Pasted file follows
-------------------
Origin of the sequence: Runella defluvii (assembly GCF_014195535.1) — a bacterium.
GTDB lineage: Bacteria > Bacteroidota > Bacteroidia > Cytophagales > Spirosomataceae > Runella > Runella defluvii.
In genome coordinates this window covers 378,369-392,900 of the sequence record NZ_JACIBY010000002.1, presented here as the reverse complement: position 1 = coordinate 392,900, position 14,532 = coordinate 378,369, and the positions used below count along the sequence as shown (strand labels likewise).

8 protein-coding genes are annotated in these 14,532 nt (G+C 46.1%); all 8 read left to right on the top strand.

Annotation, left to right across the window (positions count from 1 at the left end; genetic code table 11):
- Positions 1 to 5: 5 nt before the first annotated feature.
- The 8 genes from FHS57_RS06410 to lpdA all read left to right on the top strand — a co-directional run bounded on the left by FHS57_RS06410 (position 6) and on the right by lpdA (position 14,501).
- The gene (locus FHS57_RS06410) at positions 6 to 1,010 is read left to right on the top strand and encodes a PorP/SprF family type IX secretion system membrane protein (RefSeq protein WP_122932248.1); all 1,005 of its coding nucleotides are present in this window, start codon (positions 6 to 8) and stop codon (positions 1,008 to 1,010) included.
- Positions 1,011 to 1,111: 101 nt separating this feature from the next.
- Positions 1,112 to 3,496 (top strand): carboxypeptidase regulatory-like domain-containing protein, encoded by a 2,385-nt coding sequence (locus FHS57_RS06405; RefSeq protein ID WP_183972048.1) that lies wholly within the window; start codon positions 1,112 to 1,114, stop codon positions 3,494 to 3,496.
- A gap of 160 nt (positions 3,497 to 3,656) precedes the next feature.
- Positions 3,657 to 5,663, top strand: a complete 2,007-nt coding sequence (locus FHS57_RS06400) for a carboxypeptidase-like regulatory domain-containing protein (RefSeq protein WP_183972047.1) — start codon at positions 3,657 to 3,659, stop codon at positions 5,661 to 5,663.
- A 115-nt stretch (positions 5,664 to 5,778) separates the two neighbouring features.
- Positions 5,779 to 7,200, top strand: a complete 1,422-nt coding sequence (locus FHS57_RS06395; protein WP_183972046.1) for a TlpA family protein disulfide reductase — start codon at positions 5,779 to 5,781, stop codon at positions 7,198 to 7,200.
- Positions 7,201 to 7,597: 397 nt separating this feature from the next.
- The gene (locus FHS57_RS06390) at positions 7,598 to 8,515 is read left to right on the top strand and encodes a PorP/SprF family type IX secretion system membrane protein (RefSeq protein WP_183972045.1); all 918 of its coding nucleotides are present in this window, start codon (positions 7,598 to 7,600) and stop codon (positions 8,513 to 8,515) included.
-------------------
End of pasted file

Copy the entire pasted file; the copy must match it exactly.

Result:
Origin of the sequence: Runella defluvii (assembly GCF_014195535.1) — a bacterium.
GTDB lineage: Bacteria > Bacteroidota > Bacteroidia > Cytophagales > Spirosomataceae > Runella > Runella defluvii.
In genome coordinates this window covers 378,369-392,900 of the sequence record NZ_JACIBY010000002.1, presented here as the reverse complement: position 1 = coordinate 392,900, position 14,532 = coordinate 378,369, and the positions used below count along the sequence as shown (strand labels likewise).

8 protein-coding genes are annotated in these 14,532 nt (G+C 46.1%); all 8 read left to right on the top strand.

Annotation, left to right across the window (positions count from 1 at the left end; genetic code table 11):
- Positions 1 to 5: 5 nt before the first annotated feature.
- The 8 genes from FHS57_RS06410 to lpdA all read left to right on the top strand — a co-directional run bounded on the left by FHS57_RS06410 (position 6) and on the right by lpdA (position 14,501).
- The gene (locus FHS57_RS06410) at positions 6 to 1,010 is read left to right on the top strand and encodes a PorP/SprF family type IX secretion system membrane protein (RefSeq protein WP_122932248.1); all 1,005 of its coding nucleotides are present in this window, start codon (positions 6 to 8) and stop codon (positions 1,008 to 1,010) included.
- Positions 1,011 to 1,111: 101 nt separating this feature from the next.
- Positions 1,112 to 3,496 (top strand): carboxypeptidase regulatory-like domain-containing protein, encoded by a 2,385-nt coding sequence (locus FHS57_RS06405; RefSeq protein ID WP_183972048.1) that lies wholly within the window; start codon positions 1,112 to 1,114, stop codon positions 3,494 to 3,496.
- A gap of 160 nt (positions 3,497 to 3,656) precedes the next feature.
- Positions 3,657 to 5,663, top strand: a complete 2,007-nt coding sequence (locus FHS57_RS06400) for a carboxypeptidase-like regulatory domain-containing protein (RefSeq protein WP_183972047.1) — start codon at positions 3,657 to 3,659, stop codon at positions 5,661 to 5,663.
- A 115-nt stretch (positions 5,664 to 5,778) separates the two neighbouring features.
- Positions 5,779 to 7,200, top strand: a complete 1,422-nt coding sequence (locus FHS57_RS06395; protein WP_183972046.1) for a TlpA family protein disulfide reductase — start codon at positions 5,779 to 5,781, stop codon at positions 7,198 to 7,200.
- Positions 7,201 to 7,597: 397 nt separating this feature from the next.
- The gene (locus FHS57_RS06390) at positions 7,598 to 8,515 is read left to right on the top strand and encodes a PorP/SprF family type IX secretion system membrane protein (RefSeq protein WP_183972045.1); all 918 of its coding nucleotides are present in this window, start codon (positions 7,598 to 7,600) and stop codon (positions 8,513 to 8,515) included.